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  • by jhi (318) <jhi@iki.fi> on 2002.02.12 10:48 (#4389) Homepage Journal

    Yes, the death of smaller languages is a sad thing. Languages are pretty much what makes us; and us is what makes cultures; and languages dying is cultures dying.

    Being a native speaker of a small linguistic family has perhaps made me more sensitive to the issue: there's only five million of us Finns, and we are the second largest of Finno-Ugrian [helsinki.fi] speakers after Hungarian [harvard.edu]. Five millions is enough for "safety in numbers", but in Finland one is daily bombarded by English: and I do mean bombarded: sometimes ads can be all in English.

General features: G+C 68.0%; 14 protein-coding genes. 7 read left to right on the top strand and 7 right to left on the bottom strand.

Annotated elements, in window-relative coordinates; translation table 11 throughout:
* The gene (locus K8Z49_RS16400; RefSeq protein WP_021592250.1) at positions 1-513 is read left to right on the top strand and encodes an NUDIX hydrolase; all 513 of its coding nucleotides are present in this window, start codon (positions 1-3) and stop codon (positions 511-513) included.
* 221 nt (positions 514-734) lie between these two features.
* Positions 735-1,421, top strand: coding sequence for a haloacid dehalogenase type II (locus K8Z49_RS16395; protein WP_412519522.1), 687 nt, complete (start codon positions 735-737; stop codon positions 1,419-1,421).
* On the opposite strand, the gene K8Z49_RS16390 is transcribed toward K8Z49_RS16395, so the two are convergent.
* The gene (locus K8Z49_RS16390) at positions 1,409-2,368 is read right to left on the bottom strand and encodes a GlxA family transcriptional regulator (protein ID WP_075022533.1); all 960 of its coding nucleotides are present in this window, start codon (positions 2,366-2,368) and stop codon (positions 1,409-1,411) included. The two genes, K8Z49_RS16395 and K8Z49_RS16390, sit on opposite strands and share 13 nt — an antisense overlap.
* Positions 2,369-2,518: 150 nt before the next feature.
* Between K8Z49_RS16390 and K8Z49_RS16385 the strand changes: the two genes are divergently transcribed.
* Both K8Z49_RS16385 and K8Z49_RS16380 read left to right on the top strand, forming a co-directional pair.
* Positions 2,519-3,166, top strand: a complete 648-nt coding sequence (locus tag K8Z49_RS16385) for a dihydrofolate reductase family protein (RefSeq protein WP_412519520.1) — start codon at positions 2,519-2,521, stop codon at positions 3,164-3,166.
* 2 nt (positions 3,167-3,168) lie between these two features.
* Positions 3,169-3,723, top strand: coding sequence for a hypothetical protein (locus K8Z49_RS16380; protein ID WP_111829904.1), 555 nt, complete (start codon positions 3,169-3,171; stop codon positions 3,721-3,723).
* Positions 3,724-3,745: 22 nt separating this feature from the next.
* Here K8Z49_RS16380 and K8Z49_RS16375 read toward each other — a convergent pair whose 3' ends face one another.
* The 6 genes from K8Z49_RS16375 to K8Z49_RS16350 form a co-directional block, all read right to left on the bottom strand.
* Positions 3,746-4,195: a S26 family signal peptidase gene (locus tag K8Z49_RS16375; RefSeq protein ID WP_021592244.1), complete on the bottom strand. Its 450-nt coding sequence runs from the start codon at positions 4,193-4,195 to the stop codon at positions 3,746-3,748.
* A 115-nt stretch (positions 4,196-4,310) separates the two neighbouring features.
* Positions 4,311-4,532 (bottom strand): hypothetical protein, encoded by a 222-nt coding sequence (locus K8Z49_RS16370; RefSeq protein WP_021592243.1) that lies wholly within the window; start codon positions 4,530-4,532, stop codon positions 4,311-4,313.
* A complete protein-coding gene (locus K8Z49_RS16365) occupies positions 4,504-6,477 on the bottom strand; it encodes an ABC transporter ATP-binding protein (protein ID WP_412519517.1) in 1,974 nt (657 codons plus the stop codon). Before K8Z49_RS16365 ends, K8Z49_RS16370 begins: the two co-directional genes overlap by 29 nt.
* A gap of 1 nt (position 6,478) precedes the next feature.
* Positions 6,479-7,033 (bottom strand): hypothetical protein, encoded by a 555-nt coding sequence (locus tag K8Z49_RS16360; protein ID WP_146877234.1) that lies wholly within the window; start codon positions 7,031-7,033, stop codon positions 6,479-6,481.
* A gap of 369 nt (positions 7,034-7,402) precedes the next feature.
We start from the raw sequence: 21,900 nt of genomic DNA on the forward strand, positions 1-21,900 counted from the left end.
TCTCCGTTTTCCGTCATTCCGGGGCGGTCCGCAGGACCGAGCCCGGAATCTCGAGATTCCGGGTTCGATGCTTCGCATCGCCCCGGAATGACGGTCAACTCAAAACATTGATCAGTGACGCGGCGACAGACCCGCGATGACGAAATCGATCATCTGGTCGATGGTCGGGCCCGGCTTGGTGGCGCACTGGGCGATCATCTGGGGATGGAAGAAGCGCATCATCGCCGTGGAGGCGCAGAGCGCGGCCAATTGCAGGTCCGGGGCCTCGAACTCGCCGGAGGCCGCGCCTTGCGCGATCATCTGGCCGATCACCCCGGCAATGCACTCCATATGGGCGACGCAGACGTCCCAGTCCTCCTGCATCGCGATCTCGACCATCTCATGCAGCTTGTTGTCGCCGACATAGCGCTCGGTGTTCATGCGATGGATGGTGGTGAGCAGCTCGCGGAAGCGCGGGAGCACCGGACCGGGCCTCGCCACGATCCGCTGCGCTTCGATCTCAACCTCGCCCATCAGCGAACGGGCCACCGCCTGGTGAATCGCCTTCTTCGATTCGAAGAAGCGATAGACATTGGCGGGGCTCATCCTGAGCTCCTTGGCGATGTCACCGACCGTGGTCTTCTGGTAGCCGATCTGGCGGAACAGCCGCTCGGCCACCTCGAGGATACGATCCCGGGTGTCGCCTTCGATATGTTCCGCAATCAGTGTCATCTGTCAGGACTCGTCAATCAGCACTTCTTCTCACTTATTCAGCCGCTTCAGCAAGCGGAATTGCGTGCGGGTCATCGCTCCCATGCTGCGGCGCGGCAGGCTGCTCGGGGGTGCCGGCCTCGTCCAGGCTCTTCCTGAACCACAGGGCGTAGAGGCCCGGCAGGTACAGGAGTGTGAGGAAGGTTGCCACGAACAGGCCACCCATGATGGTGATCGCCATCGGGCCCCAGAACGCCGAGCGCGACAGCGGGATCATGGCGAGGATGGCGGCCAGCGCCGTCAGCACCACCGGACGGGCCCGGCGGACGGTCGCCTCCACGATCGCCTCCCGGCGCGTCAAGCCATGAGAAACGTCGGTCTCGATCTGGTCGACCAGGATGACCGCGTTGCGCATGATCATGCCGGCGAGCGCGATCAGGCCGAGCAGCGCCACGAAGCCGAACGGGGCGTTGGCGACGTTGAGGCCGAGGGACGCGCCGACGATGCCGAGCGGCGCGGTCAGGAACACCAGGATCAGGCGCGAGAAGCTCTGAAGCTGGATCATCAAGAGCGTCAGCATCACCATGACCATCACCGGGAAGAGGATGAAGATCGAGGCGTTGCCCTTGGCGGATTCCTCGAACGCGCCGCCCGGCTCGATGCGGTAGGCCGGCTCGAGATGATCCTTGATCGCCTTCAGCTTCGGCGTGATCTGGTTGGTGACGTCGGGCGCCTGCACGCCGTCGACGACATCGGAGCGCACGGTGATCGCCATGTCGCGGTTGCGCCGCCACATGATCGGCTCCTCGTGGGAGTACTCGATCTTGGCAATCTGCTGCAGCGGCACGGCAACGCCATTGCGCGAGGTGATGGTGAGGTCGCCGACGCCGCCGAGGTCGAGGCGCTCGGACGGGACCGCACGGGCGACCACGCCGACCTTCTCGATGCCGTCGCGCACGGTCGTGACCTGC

But not all Finno-Ugrian [finland.fi] languages are as lucky as Finnish [finland.fi], Hungarian, and Estonian [muhu.www.ee] of having their own countries. The area of the Sami [scandinavica.com] (that's where the word "tundra" comes from) is spread over Russia, Finland, Sweden, and Norway, and they were for centuries oppressed by being driven to the Ultima Thule, and their language being oppressed in administration and in schools. Nowadays things are getting better, they are getting more autonomy, their lands are being returned, Sami is taught in schools and they have news broadcasts [www.yle.fi] in their own language. About a dozen more Finno-Ugrian languages exist in the area of Russia, but they are not doing so well. Not so much because of active oppression, as was the case during the Soviet empire (the usual you-shall-not-speak-your-language-and-we-are-robbing-your-natural-resources routine), but because of more indirect (just the we-are-robbing-your-natural-resources part) ways. One has the choice of continuing one's traditional reindeer herder ways, or go work for the Russian oil company (which incidentally has spilled all the waterways with crude oil, so your reindeer wouldn't have anywhere to drink from, anyway). And those Finno-Ugrian groups are small: few thousands of people, they do not have the safety in numbers, and they are fighting a losing battle (there, against the Russian language: empires work that way, all over the world.)